Army intelligence analyst faces criminal charges connected to leaks of thousands of diplomatic cables and a video showing U.S. troops firing on a Reuters reporter.
The U.S. military has filed criminal charges against an Army intelligence analyst who has been accused of sending sensitive files to Wikileaks, including a controversial video showing troops firing on Reuters journalists.
Pfc. Bradley Manning, 22, was charged Monday with sending the video to a person not authorized to receive it and with obtaining "more than 150,000 diplomatic cables" from the State Department. The charges were made public Tuesday.
Adrian Lamo, a hacker who pleaded guilty in 2004 to breaking into The New York Times' computer network, told CNET last month that Manning had contacted him and shared details of his leaks. Lamo said he subsequently tipped off and met with authorities.
In April, Wikileaks released a gritty video--which Manning allegedly sent to the organization--showing U.S. troops in Iraq destroying a vehicle that was preparing to rush a wounded Reuters journalist to the hospital. The Apache pilots appeared to mistake the Reuters news crew, who were holding cameras, for armed insurgents.
Manning, part of the 10th Mountain Division (light infantry) in Iraq, was detained on May 29 and has been in military custody ever since.
An Army spokesman at the Pentagon on Tuesday referred questions to a public affairs office in Iraq, which did not immediately respond. A statement from the U.S. military's Camp Liberty in Iraq said a so-called Article 32 investigation, similar to a civilian grand jury hearing, will be convened to determine whether Manning will face trial by court-martial.
Defense Department press secretary Geoff Morrell said last month that there was an active criminal probe involving the Army Criminal Investigation Division and other law enforcement agencies.
"Someone, if not multiple people, violated the trust and confidence bestowed on them by their country and leaked classified information, which not only is against the law, but potentially endangers the well-being of our forces and potentially jeopardizes our operations," Morrell said. "And that we take very, very seriously."
Lamo told CNET on Tuesday, referring to Manning: "What he did harmed national security gravely. This wasn't just about a video. There were many other materials."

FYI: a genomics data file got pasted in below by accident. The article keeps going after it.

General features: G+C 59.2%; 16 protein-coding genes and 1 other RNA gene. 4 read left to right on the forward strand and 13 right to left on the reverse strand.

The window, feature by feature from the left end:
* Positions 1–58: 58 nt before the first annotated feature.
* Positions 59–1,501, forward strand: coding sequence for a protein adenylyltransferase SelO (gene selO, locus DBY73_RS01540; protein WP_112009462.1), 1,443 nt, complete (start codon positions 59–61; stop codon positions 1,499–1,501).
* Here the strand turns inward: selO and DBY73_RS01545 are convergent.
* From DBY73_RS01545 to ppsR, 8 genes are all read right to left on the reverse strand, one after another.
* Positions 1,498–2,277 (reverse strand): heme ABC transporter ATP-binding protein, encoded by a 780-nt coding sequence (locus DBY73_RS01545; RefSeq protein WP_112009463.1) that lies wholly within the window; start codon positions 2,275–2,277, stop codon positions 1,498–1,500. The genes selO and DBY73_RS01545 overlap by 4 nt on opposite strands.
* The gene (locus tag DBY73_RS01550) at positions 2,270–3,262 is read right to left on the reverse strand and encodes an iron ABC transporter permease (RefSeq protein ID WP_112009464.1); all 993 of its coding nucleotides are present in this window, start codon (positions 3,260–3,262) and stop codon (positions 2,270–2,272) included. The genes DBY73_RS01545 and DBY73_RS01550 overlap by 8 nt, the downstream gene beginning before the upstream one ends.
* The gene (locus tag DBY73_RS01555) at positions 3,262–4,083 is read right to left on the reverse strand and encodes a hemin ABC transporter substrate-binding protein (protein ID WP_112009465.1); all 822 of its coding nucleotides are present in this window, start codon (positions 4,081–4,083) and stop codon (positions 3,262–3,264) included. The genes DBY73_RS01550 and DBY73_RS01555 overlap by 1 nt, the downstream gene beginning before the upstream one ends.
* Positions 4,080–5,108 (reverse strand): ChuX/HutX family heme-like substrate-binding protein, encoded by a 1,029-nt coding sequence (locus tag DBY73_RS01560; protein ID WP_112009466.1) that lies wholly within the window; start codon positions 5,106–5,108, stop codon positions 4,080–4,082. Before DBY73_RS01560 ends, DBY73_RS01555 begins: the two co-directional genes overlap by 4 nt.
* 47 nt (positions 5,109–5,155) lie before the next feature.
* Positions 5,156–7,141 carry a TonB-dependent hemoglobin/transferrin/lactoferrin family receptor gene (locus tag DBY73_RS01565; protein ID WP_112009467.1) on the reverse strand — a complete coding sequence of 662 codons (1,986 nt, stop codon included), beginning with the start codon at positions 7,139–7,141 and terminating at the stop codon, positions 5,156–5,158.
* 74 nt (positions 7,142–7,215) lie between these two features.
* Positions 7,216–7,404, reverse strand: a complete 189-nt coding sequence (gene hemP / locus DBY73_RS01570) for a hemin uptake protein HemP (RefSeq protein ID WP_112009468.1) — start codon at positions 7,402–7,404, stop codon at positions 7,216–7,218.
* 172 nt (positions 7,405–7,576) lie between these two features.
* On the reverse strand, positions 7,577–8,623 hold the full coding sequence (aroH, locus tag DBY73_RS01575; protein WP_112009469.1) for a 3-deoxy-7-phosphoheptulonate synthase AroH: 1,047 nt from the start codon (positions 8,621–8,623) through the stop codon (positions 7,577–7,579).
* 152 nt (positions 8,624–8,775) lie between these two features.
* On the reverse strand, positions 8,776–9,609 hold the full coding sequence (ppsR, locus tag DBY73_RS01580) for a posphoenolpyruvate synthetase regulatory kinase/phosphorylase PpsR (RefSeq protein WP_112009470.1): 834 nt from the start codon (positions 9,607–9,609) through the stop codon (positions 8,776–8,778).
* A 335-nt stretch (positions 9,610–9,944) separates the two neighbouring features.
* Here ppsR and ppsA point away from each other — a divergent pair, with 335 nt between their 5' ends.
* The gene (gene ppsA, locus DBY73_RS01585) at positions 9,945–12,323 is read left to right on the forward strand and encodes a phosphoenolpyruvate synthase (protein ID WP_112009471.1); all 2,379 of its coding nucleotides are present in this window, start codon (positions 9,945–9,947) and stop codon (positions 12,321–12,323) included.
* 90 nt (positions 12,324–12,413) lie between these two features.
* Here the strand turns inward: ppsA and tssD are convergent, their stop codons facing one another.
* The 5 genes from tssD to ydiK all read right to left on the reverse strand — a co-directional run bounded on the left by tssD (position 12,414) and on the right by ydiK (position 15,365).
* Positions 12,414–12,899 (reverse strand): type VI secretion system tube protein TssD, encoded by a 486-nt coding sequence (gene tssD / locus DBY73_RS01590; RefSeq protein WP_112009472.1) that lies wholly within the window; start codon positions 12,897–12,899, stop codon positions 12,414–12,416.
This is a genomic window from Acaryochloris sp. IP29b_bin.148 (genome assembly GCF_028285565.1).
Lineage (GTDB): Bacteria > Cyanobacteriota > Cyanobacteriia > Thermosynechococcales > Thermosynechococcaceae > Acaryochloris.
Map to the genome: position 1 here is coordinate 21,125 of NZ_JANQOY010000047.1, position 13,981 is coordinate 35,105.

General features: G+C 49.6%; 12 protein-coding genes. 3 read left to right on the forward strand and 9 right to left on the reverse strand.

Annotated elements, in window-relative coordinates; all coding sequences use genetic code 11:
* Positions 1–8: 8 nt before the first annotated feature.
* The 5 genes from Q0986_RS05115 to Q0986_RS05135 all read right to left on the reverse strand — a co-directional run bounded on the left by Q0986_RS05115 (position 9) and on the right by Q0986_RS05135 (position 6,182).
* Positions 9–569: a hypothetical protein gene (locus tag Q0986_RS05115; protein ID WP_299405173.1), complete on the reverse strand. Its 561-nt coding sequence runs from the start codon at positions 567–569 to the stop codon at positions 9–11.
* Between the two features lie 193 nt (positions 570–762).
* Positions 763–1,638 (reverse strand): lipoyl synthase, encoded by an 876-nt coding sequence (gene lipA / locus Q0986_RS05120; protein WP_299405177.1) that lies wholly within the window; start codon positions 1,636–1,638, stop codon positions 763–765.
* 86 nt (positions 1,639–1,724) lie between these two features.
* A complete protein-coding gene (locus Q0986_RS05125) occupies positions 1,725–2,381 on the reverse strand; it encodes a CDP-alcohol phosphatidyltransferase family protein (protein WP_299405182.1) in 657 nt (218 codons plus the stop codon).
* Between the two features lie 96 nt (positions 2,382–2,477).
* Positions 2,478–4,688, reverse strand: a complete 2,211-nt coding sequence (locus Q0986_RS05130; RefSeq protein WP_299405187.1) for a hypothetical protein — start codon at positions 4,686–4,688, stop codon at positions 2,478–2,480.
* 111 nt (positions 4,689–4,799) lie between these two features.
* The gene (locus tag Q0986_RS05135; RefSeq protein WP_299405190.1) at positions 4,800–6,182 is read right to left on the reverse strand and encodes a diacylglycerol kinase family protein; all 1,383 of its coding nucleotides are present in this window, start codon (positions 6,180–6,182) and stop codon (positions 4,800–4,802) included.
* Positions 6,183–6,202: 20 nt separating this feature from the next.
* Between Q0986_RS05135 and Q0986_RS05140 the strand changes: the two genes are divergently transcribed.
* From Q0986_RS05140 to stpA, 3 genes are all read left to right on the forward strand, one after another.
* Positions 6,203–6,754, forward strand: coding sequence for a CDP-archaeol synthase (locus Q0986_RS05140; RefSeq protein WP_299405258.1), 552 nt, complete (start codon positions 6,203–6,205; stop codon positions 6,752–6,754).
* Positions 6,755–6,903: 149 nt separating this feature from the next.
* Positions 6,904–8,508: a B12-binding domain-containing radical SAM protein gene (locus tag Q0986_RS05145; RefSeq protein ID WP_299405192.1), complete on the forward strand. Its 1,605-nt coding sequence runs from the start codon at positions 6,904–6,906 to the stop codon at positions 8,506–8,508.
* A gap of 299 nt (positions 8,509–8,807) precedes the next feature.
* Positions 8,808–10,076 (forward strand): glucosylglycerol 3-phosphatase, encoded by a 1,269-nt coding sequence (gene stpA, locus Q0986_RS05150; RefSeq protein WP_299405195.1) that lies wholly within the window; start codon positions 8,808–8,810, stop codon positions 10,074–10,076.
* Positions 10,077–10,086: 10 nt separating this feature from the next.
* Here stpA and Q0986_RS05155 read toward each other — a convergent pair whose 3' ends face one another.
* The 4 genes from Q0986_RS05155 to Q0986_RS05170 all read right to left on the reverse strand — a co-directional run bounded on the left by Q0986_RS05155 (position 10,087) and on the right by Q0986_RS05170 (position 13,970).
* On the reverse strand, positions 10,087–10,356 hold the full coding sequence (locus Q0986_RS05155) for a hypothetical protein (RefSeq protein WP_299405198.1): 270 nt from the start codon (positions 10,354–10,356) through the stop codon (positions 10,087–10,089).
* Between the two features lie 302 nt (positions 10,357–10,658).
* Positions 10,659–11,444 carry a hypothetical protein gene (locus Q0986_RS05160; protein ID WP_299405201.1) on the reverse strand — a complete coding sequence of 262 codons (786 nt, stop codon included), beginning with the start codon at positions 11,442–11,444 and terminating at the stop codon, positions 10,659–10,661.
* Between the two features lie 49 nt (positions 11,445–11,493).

Lamo refused to elaborate, saying only that Manning "compromised a seriously important classified op in his chats with me."
Manning is charged with two violations of the Uniform Code of Military Justice, or UCMJ.
The first set of charges accuse him of "wrongfully" moving classified information to his personal computer and "wrongfully adding" unauthorized software to a secure computer, both in alleged violation of Article 92 of the UCMJ. Article 92 says anyone who "violates or fails to obey any lawful general order or regulation" can be punished by a court-martial.
The second set of charges stem from Manning's alleged transfers of classified information, including the July 12, 2007 Apache video and a State Department cable titled "Reykjavik 13" to an unnamed third parties. Those transfers violate Article 134 of the UCMJ, the military says, which is a general-purpose prohibition punishing "crimes and offenses not capital, of which persons subject to this chapter may be guilty."
One of those alleged crimes includes a violation of the Espionage Act, which makes it illegal for anyone with unauthorized possession of "information relating to the national defense" to share it with anyone else. Another alleges a violation of computer hacking laws.
Julian Assange, the onetime hacker who has become the public face of Wikileaks, responded on Tuesday by saying: "If the charges against Manning are true, he will be the Daniel Ellsberg of our times." (Ellsberg is the former military analyst who released the so-called Pentagon Papers, who has recently praised Wikileaks' methods.)
A Web site supporting Manning, BradleyManning.org, has launched. Assange has said that Wikileaks "will defend" Manning, and mentioned the possibility of hiring a legal team, but there's no evidence that one has materialized.<="" a="" rel="nofollow" class="c-regularLink" target="_blank">